By Jo Ferris-Davies
Last week, I was involved with NASHO’s Housing Supervisor’s course. This highly interactive 11 day course is broken down into one, two, and three day modules. It covers the background to social housing, understanding how a social housing institution (SHI) sets rents, role of the Housing Supervisor, customer service, understanding how building and their components work, and effectively working with cleaners and security to ensure the building runs smoothly. Each Housing Supervisor commits to participate in the entire course. In between modules, participants are required to prepare homework assignments. The approach emphasizes sharing ideas and practices between the SHIs. We hope that relationships will form that will last beyond the final classroom module.
Housing Supervisors are important to SHIs because they are the day-to-day face of the non-profit and they deal with the daily issues tenants have living in their building. They help collect rents, follow up on arrears, and manage cleaners and security staff to ensure buildings remain secure and tidy. They are often also responsible for minor repairs, introducing new tenants to the building, and conducting exit interviews.
There were almost 30 people attending the course from four SHIs. Interestingly, when NASHO ran the course a number of years ago there were no women in attendance. Last week, 20% of the participants were women.
I staffed the breakout sessions – one of which was about an hour and involved role plays. Our group developed a role play where one of the staff played a Housing Supervisor and another was to play a difficult tenant. This is not an easy task when fifteen of your colleagues are watching and listening to everything being said. The assignment was to reinforce professional behaviour – for example, having the lease in front of you when the Housing Supervisor is referring to its content. When we debriefed, it became apparent that what they really wanted to discuss were strategies to be professional – especially when engaging with difficult tenants. We spent over an hour identifying and sharing ideas and strategies, and practicing effective skills to deal with difficult situations.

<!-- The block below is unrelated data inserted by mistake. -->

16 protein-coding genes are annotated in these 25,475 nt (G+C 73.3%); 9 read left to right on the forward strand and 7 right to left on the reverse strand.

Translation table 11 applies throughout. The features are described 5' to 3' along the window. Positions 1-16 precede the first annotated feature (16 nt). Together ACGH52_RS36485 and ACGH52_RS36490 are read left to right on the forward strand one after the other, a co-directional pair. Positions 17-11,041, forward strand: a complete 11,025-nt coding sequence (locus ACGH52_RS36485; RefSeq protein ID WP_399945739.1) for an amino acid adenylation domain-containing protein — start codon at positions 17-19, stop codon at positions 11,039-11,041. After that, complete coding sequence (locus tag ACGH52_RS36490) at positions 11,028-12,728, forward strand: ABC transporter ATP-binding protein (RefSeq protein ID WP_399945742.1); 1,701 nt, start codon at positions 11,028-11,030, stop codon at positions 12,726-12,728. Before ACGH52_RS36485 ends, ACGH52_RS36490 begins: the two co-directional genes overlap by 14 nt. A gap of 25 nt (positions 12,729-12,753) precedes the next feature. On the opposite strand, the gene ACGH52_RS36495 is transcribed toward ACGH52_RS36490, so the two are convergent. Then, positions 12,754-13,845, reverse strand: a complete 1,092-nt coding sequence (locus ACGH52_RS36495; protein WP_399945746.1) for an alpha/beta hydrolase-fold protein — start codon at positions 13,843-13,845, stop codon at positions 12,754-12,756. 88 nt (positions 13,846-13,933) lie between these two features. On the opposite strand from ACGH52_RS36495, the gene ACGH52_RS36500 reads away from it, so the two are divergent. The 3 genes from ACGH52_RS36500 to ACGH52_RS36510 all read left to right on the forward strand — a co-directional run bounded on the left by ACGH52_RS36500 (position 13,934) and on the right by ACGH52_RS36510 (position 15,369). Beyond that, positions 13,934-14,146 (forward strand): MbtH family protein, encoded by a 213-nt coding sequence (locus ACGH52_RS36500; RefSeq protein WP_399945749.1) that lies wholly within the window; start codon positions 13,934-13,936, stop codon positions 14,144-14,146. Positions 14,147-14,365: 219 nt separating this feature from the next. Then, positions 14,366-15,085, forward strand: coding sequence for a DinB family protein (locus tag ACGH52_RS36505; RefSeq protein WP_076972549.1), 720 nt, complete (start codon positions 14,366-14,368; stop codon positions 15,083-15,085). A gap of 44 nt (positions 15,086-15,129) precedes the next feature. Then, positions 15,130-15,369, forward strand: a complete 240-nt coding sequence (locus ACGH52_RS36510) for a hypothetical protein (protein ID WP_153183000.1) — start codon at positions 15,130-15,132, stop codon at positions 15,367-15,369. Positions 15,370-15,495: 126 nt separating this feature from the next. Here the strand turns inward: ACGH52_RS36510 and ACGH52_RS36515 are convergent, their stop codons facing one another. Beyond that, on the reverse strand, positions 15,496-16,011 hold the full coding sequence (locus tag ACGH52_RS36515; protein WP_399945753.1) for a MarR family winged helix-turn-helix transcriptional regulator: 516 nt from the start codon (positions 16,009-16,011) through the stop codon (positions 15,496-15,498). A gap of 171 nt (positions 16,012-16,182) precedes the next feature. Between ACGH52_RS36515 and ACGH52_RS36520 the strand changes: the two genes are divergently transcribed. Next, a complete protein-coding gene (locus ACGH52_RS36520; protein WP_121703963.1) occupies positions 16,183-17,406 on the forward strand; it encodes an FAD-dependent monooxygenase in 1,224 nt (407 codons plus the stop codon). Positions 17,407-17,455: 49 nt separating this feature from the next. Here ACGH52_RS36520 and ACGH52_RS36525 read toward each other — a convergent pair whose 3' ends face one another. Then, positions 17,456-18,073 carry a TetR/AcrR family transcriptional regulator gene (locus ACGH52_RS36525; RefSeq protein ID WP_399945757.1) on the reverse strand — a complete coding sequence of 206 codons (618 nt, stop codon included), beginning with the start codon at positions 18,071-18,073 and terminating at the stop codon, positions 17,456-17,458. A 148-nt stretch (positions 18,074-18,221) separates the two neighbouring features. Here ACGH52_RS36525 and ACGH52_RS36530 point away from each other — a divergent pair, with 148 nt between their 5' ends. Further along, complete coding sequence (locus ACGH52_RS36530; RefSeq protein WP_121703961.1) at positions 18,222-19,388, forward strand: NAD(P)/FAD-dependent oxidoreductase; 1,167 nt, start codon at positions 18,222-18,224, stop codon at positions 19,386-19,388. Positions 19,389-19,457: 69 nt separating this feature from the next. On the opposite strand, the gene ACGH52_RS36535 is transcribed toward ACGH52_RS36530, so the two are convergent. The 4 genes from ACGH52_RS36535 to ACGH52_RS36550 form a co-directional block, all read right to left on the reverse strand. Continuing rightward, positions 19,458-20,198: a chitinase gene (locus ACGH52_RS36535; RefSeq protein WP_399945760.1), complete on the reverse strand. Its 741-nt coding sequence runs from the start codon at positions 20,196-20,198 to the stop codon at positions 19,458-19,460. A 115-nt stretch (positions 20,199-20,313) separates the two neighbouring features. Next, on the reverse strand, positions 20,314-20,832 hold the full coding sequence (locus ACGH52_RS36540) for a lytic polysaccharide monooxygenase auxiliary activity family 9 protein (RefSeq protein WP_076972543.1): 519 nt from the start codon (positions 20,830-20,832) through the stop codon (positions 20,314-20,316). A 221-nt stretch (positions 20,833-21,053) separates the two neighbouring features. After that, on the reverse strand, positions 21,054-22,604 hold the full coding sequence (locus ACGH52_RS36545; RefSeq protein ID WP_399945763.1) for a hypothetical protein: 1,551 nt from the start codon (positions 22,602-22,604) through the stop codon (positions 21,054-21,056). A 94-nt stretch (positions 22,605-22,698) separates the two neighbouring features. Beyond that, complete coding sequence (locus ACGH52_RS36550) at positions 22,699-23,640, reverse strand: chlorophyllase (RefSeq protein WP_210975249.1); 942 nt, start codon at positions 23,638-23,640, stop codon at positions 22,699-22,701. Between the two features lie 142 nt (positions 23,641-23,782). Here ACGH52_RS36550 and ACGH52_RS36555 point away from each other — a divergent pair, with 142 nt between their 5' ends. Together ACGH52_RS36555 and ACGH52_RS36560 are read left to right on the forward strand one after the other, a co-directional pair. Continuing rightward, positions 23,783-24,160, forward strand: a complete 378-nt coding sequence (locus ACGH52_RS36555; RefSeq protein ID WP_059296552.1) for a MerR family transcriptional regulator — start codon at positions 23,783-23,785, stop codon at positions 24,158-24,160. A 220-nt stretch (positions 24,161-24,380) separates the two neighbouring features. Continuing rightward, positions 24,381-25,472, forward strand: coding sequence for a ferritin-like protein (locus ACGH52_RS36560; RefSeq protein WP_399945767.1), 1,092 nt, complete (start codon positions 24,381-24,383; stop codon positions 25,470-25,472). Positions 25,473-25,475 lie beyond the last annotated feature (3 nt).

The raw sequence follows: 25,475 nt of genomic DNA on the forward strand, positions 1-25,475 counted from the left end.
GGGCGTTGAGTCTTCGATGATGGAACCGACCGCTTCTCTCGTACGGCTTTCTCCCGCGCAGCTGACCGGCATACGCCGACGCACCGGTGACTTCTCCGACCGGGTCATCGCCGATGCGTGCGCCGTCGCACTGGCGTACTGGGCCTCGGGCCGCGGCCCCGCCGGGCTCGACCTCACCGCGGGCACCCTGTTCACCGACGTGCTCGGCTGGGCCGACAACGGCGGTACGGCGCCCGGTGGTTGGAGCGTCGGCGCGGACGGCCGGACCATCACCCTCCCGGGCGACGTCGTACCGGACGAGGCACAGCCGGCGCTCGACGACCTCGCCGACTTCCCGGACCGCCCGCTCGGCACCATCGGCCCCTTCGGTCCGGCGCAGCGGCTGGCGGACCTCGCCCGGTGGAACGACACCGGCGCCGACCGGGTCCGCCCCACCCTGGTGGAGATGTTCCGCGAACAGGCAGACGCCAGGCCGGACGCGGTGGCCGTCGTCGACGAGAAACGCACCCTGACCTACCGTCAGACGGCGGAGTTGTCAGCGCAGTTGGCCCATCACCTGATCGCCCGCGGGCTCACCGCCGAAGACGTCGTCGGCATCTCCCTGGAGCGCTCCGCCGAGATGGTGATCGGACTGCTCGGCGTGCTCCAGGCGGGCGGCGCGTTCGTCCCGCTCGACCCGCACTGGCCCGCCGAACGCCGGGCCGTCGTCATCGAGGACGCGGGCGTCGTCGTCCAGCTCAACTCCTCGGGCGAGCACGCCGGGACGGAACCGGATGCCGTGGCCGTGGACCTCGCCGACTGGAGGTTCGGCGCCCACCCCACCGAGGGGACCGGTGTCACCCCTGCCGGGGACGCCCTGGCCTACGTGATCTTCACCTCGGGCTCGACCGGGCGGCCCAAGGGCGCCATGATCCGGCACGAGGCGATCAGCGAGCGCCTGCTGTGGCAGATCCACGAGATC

In South Africa – tone of voice and body language are especially important when talking to people respectfully. Although a number of the participants were new to the sector, many had been working for a number of years and were able to share tips that worked. Simple things like having a piece of paper and writing down numerically the issues that the tenant raised with you. Then repeating back to him or her what you had heard to get confirmation before working through the issues.
One of the issues raised was how to be consistent and fair with tenants when you were tired. It isn’t uncommon to be called into to deal with a domestic matter late at night and then have to be up in the morning dealing with more complicated issues in the building. The Housing Supervisors indicated that they were not trained and had no resources to deal with domestic violence. Another area we talked about was dealing with management. We emphasized that the same communication skills we were working on would be effective with providing management with feedback. Too often I have observed that staff work in silos – something that is common everywhere but here even more so. A future challenge will be for management to create opportunities to learn from the front line staff so they can improve how they do business.
As the Housing Supervisors reminded us all, “It really is all about providing the best service to tenants.”